(by Sukhdeep Sodhi)
Now that we’ve released STM.NET into the wild some of you may want to go beyond the simple ‘Hello World’ example* and start writing more sophisticated applications.
There are a lot of excellent research ideas on transactional memory. However, as Sasha likes to say “building a useful product requires great theory, a good implementation, and something more.” His blog-post details some of the challenges that we have had to overcome in building a usable Transactional Memory solution.
In addition to the challenges that Sasha mentions – debugger support, integration with traditional transactions – we also thought long and hard about creating a programming model for STM.NET that would be useful in the real world. An important question that drove our thinking in this space was: how could the programmer writing a non-trivial STM application know which code can be safely invoked inside a transaction? Today’s blog post focuses on why this question is important and how we addressed it (TM programming models is a vast topic, so if you want to get a broader understanding of this area read Yossi’s post on the subject).
Atomic blocks provide isolation and failure atomicity. To provide these properties the runtime instruments the code running inside atomic blocks. The code is instrumented to ensure that any changes that are made inside a transaction can be rolled back in case of a conflict or failure. Verifiable managed code can be instrumented in a straight forward manner by the JIT in the CLR version of STM.NET. However some unsafe code patterns, p/invoke and other forms of native interop are not “visible” to the JIT and thus atomic behavior cannot be automatically inserted in such cases. As a result there is always going to be code that cannot be correctly called inside a transaction. On the converse side, a developer may want some data to be always accessed in a thread safe manner i.e. only inside atomic blocks.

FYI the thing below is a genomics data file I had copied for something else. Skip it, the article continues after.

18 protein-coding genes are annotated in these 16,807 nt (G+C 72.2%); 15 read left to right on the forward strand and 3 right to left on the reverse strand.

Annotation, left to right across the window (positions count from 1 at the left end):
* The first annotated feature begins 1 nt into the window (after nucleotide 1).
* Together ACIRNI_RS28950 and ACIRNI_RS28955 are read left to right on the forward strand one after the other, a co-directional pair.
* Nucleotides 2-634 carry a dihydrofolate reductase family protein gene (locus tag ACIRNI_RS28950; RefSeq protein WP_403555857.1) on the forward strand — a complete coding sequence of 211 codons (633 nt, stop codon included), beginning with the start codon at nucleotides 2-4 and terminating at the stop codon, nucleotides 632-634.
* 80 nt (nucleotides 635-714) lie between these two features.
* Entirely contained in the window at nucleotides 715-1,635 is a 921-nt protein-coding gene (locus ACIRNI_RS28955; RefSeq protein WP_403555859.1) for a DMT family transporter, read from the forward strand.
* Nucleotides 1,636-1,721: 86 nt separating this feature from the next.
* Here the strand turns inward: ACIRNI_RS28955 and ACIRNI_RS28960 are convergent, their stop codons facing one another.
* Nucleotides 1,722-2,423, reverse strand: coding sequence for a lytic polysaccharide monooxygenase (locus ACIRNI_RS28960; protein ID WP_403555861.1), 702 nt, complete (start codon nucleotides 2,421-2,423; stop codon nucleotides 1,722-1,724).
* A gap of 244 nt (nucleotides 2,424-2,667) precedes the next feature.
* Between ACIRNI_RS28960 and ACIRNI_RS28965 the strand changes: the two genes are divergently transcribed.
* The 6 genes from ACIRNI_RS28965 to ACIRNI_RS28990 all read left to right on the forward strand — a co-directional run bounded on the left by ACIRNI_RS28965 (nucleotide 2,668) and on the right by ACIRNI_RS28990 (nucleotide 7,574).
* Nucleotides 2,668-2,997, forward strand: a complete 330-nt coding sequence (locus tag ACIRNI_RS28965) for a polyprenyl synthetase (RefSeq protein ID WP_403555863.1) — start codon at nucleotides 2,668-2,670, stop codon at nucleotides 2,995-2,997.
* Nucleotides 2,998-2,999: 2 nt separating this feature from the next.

So the question before us was “how should we codify the behavior that some code can be accessed only inside a transaction and some code can be accessed only outside of transactions?” Our solution: to build a set of contracts for STM. Placing a contract on a method would indicate for example whether that field can be invoked inside a transaction. The three primary contracts we defined are:
· AtomicSupported. Indicates that the given method may be invoked correctly both inside and outside of atomic blocks.
· AtomicNotSupported. Indicates that the given method can be invoked correctly only outside of atomic blocks.
· AtomicRequired. Indicates that the given method can be invoked correctly only within atomic blocks.
In this post I will primarily talk about how STM’s contract system applies to methods. However, these contracts can also be applied on fields, accessors, indexers, and delegate types. In addition there are several special cases and interesting implementation challenges that we faced. We may go into those details in later posts.
If you think about these contracts a little, you realize that they are very similar to access modifiers in languages such as C# and C++. Typically access modifiers are keywords in the language. However, since we did not implement compiler support for STM.NET you will not see these contracts as C# keywords. Instead we have implemented them using .NET attributes. So if you want to say that Foo can be called only inside a transaction, Bar can be called only outside a transaction and FooBar can be invoked anywhere you would write them as shown below. The three code snippets below also show illegal invocations (in bold) of methods i.e. invoking them in a manner prohibited by their contracts.